Typhoon Faxai could result in a loss of JPY 300 billion (USD 2.8 billion) for the domestic insurance market in Japan, according to the General Insurance Association of Japan (GIAJ).
At this level, losses would be roughly in line with 2018’s Typhoon Trami, GIAJ’s Chairman, Yasuzo Kanasugi, said at a press briefing on Thursday.
Estimates from catastrophe risk modeller AIR Worldwide currently put the total insurance and reinsurance industry losses from Faxai in the region of $3 billion to $7 billion.
For comparison, Typhoon Trami caused JPY 306.1 billion of losses (US $2.8 billion) for Japanese domestic non-life insurers, with a total industry loss of between $3 billion and $4.5 billion.
Two of Japan’s largest domestic insurers – MS&AD Insurance Group Holdings and Sompo Japan Nipponkoa Insurance – also said earlier this week that they anticipate losses of almost $1 billion each.
Typhoon Faxai hit Japan on September 9th, impacting the Tokyo area with some of the most severe damage seen in the Chiba, Kanagawa and Shizuoka prefectures.
In these areas, more than 900,000 were left without power after high winds downed two electrical towers and multiple utility poles.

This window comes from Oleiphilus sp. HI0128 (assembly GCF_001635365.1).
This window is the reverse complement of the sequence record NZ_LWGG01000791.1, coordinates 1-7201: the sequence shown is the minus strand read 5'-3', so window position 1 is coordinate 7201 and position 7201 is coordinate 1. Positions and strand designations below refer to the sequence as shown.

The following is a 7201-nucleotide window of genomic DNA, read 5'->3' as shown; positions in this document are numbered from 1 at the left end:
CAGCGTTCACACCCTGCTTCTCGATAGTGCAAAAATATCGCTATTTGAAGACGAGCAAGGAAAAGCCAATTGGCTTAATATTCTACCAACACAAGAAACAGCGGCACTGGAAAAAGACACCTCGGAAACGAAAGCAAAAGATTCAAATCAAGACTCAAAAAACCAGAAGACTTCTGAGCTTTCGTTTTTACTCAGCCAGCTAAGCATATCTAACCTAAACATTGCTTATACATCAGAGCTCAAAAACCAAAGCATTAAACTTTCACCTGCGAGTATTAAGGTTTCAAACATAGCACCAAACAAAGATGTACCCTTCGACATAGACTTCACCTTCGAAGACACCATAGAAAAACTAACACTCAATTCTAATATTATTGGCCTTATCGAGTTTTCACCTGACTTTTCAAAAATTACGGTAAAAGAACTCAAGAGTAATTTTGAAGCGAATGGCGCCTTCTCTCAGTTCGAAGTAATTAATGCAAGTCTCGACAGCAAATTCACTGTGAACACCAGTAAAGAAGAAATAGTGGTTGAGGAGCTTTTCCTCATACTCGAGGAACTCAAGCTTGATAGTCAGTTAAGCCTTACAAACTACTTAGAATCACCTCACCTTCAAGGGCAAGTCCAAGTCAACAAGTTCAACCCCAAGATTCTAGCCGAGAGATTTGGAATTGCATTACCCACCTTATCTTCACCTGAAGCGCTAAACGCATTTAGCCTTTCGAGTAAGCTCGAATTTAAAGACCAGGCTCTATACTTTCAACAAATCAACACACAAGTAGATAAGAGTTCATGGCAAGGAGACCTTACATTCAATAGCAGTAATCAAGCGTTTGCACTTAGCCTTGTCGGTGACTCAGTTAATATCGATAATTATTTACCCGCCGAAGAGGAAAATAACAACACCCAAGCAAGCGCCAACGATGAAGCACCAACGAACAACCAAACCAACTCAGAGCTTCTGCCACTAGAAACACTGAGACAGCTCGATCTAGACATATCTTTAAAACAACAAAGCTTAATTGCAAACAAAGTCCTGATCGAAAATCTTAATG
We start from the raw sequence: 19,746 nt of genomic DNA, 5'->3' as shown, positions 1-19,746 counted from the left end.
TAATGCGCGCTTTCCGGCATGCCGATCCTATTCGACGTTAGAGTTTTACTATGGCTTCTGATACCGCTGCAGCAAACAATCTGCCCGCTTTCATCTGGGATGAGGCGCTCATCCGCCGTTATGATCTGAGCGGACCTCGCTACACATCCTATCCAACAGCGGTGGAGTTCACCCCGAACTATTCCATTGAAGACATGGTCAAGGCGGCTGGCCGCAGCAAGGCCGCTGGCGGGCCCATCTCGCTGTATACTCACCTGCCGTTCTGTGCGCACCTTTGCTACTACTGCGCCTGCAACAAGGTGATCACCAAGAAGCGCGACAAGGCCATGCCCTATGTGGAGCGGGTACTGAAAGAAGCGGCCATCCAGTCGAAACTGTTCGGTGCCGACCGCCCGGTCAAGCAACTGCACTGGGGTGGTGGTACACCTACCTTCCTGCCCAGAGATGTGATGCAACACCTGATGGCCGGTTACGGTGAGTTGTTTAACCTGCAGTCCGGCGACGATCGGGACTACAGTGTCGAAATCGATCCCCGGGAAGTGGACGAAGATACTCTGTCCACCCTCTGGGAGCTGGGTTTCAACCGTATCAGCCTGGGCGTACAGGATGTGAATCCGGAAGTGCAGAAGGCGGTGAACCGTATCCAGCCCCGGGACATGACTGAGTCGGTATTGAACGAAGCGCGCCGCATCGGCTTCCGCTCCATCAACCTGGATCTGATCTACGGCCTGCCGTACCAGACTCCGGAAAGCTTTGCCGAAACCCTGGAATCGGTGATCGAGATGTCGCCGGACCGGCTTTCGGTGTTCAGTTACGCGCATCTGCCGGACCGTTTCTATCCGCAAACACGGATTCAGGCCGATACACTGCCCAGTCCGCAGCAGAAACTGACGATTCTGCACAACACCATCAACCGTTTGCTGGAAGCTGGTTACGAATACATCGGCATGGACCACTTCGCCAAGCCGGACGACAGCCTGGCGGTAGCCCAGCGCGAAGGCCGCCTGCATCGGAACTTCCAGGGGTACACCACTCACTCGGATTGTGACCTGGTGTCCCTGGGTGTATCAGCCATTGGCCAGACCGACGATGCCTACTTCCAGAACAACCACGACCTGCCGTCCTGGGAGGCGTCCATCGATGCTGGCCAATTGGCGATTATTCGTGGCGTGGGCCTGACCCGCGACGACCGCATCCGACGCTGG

As well as damaging winds, the storm resulted in significant storm surge and heavy precipitation to coastal regions.
The GIAJ disclosed that it had received almost 185,000 claims related to Typhoon Faxai so far, although this figure is expected to increase as the full extent of the damage emerges.
Of these claims, more than 161,000 relate to property damage, while almost 20,500 are for damage to vehicles, with the rest coming from accident and other insurance policy claims.
Losses could also be significant for major global re/insurers with a presence in Japan, such as Swiss Re or AIG, given their commercial property operations in the country.
Additionally, it’s anticipated that some of the lower layers of Japanese catastrophe reinsurance programs could be triggered for a second year running, which would likely increase the pressure for upward rate movement at the April renewals next year.